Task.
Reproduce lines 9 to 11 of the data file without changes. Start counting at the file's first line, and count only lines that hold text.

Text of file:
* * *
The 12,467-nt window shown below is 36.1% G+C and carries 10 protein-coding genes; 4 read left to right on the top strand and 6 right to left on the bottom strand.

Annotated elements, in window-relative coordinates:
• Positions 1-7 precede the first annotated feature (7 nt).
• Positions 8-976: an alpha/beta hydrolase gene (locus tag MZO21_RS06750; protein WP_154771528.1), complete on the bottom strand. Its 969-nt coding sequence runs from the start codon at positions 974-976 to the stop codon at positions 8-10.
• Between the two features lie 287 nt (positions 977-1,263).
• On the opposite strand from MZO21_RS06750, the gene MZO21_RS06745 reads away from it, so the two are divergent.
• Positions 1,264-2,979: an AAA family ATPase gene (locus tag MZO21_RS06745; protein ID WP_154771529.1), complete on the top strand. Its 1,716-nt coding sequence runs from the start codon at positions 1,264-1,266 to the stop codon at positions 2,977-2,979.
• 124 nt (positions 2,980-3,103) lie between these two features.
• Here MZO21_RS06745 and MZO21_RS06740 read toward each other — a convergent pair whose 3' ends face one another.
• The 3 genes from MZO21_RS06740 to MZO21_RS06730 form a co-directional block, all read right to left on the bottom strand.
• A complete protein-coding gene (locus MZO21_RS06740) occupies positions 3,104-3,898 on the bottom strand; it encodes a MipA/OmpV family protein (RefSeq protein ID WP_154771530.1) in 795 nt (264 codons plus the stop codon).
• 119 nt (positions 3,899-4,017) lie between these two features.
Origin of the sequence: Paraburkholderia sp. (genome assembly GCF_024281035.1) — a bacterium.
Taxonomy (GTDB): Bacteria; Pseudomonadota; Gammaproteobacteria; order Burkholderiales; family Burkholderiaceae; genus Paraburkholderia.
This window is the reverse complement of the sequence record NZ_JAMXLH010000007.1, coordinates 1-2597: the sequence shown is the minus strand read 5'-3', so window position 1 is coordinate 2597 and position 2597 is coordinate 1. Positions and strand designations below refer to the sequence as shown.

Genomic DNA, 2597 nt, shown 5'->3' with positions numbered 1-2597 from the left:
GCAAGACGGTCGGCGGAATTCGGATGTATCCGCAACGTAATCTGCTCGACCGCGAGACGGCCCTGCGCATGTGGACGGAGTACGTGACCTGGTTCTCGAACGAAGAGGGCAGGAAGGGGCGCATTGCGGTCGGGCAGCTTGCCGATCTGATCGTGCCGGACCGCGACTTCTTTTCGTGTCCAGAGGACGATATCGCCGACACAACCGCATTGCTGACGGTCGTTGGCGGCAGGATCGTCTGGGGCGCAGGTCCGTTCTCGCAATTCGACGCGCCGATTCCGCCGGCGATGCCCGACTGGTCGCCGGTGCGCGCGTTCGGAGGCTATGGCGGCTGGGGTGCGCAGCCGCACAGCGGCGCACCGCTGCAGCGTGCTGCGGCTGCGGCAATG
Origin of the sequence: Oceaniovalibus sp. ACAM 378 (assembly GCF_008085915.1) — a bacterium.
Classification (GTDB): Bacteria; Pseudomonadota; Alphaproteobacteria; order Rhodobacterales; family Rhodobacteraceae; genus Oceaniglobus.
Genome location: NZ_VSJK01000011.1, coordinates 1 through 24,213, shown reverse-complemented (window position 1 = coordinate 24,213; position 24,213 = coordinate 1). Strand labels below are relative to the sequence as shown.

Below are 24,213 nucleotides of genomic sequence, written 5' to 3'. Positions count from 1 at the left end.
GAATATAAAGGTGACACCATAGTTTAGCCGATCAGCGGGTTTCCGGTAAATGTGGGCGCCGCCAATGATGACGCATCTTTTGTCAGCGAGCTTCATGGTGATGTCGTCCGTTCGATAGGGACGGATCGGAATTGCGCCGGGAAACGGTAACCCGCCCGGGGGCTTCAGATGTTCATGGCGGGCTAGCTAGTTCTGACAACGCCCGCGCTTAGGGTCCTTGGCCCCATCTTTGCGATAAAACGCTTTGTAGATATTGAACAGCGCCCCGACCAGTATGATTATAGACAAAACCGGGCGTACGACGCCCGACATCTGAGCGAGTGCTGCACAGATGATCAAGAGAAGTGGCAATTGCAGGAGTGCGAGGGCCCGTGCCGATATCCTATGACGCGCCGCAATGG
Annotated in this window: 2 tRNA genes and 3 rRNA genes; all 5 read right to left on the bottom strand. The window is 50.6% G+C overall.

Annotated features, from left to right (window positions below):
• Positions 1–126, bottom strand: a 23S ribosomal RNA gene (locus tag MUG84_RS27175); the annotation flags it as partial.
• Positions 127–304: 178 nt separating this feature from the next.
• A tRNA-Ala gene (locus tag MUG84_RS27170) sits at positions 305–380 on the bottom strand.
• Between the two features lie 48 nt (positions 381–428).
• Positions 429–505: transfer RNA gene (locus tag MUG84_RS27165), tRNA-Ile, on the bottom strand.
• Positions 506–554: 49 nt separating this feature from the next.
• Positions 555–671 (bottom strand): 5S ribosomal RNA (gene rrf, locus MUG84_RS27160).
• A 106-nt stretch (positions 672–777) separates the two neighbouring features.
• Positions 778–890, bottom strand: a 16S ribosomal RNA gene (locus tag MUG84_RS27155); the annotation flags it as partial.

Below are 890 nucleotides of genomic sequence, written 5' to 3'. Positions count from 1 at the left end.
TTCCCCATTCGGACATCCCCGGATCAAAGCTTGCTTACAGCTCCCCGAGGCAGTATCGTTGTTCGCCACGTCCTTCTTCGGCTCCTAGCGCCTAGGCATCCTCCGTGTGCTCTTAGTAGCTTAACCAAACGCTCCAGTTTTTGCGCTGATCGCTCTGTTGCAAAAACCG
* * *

• Here MZO21_RS06745 and MZO21_RS06740 read toward each other — a convergent pair whose 3' ends face one another.
• The 3 genes from MZO21_RS06740 to MZO21_RS06730 form a co-directional block, all read right to left on the bottom strand.
• A complete protein-coding gene (locus MZO21_RS06740) occupies positions 3,104-3,898 on the bottom strand; it encodes a MipA/OmpV family protein (RefSeq protein ID WP_154771530.1) in 795 nt (264 codons plus the stop codon).